What: All Issues : Fair Taxation : HR 2669. (Student loans reconciliation) Procedural question on whether to express the desire to repeal the Alternative Minimum Tax provided that it did not increase the deficit/On the motion (2007 senate Roll Call 270)
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HR 2669. (Student loans reconciliation) Procedural question on whether to express the desire to repeal the Alternative Minimum Tax provided that it did not increase the deficit/On the motion
senate Roll Call 270     Jul 19, 2007
Progressive Position:
Yea
Progressive Result:
Loss

This vote was part of a disagreement between Jon Kyl, R-Ariz., and John Kerry, D-Mass., related to federal income tax policy. Specifically, the vote was on whether to allow an amendment by Kerry that would have put the Senate on record as endorsing repealing the alternative minimum tax (AMT) as long as it did not increase the deficit. Kerry tried to tack this language onto an amendment Kyl had offered earlier as a way of expressing his displeasure over Kyl's amendment. The amendment battle occurred as part of an unrelated bill that would overhaul student loans.

Kyl's amendment, which Kerry sought to modify, would permanently repeal the AMT. Devised in 1969, the AMT was intended as a way to capture more tax revenues from a handful of very wealthy people so adept at using loopholes that they paid little into the federal treasury. But the program has come under scrutiny in recent years, because an increasing number of middle-class taxpayers have found themselves subject to the tax. This is largely because the AMT's formulas do not account for inflation or recent tax cuts.

Kerry offered an amendment to Kyl's amendment that would have put the Senate on record as endorsing the view that Congress should provide relief from the AMT, and "eliminate wasteful spending, such as spending on unnecessary tax loopholes, in order to fully offset the cost of such repeal."

Kerry said Kyl's amendment is irresponsible and would cost the federal treasury $872 billion. "If we are going to do the AMT, which all of us believe we ought to do, we ought to do it in a responsible way that raises the question of unnecessary spending, closing tax loopholes, and doing what is necessary to try to pay for this. That is what my amendment suggests. If you want to vote somehow to do something about the AMT, let's vote in a responsible way, do it in a way that repeals those loopholes, looks at the Tax Code, and pays for that purpose," Kerry said.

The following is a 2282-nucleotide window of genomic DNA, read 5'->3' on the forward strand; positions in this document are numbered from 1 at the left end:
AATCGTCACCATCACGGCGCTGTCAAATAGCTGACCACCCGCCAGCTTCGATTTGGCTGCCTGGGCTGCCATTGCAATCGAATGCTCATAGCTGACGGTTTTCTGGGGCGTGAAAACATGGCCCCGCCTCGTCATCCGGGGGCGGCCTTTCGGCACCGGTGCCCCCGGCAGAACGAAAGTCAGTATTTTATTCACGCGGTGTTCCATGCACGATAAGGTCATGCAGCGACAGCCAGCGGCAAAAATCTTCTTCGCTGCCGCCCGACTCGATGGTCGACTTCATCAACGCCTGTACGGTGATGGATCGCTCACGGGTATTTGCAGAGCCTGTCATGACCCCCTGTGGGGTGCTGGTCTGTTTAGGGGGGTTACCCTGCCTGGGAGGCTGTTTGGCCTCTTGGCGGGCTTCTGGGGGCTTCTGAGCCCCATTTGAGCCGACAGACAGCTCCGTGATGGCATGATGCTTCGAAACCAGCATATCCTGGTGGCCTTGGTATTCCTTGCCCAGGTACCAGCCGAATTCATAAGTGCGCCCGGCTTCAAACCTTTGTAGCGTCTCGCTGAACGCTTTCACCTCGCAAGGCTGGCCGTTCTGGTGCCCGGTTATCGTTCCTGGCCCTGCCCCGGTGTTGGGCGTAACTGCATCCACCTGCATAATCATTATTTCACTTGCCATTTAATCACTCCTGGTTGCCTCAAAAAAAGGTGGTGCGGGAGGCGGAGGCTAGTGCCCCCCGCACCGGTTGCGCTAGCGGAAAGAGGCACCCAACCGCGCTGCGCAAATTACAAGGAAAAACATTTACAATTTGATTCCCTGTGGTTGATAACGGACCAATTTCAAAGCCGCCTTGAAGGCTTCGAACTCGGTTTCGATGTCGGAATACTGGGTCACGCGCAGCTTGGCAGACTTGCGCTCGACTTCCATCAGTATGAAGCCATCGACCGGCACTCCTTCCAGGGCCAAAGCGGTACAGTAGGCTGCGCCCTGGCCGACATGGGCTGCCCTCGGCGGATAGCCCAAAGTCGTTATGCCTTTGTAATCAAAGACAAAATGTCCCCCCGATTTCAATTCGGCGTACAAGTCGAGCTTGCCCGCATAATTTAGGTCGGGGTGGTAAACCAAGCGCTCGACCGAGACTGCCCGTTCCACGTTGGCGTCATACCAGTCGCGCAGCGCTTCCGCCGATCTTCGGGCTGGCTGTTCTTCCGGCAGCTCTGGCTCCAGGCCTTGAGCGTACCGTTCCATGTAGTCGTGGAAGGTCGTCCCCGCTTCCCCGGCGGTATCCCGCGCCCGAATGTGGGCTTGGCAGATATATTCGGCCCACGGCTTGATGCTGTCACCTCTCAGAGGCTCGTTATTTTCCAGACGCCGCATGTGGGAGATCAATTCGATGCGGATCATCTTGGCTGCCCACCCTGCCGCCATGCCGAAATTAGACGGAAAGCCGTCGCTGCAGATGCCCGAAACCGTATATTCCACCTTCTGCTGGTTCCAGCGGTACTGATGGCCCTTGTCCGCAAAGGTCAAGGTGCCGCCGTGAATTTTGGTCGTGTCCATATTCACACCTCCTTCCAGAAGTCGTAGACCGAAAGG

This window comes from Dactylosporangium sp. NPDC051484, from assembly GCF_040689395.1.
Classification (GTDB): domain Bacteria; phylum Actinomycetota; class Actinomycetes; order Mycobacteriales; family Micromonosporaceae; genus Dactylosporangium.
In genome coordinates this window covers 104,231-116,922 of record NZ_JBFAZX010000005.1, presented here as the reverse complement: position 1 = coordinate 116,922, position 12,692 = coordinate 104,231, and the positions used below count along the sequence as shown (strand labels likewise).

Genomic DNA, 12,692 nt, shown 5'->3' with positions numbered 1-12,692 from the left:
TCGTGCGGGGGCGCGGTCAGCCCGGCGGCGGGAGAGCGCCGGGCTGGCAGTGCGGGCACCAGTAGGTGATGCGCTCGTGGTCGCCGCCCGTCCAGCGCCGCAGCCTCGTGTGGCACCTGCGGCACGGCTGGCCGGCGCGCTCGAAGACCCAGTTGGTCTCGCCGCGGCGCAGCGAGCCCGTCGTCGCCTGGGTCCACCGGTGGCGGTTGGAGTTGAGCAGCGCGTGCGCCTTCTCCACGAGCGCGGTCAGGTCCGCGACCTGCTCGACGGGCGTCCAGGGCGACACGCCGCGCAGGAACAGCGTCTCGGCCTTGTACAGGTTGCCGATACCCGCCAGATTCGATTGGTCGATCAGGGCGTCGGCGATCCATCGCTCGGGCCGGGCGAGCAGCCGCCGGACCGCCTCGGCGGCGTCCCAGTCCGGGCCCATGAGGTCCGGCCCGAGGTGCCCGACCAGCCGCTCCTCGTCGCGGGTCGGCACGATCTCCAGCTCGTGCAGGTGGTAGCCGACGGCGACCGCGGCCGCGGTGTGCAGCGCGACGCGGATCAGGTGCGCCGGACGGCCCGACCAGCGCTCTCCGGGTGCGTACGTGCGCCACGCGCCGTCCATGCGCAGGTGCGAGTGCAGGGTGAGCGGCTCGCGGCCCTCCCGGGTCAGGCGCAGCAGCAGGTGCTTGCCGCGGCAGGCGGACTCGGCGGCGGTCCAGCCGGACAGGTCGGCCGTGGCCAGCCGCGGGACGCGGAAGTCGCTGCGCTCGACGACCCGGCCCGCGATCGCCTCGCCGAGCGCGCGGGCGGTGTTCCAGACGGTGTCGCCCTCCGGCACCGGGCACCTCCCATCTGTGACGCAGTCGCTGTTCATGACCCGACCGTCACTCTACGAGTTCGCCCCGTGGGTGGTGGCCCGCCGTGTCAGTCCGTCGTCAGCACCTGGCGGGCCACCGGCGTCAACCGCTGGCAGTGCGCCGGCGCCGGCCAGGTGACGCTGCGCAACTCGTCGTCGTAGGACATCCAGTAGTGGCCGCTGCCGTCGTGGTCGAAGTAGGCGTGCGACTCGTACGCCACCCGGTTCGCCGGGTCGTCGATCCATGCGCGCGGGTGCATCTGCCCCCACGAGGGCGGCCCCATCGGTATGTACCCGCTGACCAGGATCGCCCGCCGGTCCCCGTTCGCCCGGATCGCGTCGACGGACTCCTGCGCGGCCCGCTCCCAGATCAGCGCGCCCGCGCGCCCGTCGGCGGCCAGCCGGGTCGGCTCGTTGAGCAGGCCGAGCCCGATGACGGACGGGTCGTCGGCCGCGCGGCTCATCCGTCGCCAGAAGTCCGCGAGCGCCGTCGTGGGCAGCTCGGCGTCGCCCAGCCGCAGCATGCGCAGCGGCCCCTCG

Kyl admitted that his amendment does not pay for the loss of tax revenue that would be caused by repealing the AMT. But, he said, "I happen to believe, as the chairman of the Finance Committee does, that is a responsible action, given the number of Americans who otherwise would be subject to the tax." Kyl then used a procedural motion to attempt to kill Kerry's amendment on the grounds that it is not related (or "germane") enough to the underlying student loan bill.

In some cases, when portions of a bill violate certain congressional rules, the bill can be quickly defeated with these procedural motions unless the Senate votes to waive the rule in question. One of these Senate rules requires that amendments be related to the subject of the bill itself. When Kyl moved to have the amendment defeated on the grounds that it was not "germane" enough to the underlying bill, Kerry called a vote on waiving that Senate rule for his amendment, which is what this vote was on.

By a vote of 48-48, the Senate rejected Kerry's request that the Senate waive its rules and allow his amendment to go forward. Though the vote was tied, this particular type of motion requires three-fifths of the Senate (60 votes) before it is considered approved. All Republicans present voted against waiving the rules. All but one Democrat present voted for waiving the rules (Robert Byrd of West Virginia). Thus, the waiver motion was defeated, and as a result Kerry's amendment that would have put the Senate on record as endorsing repealing the AMT as long as it did not increase the deficit was killed.

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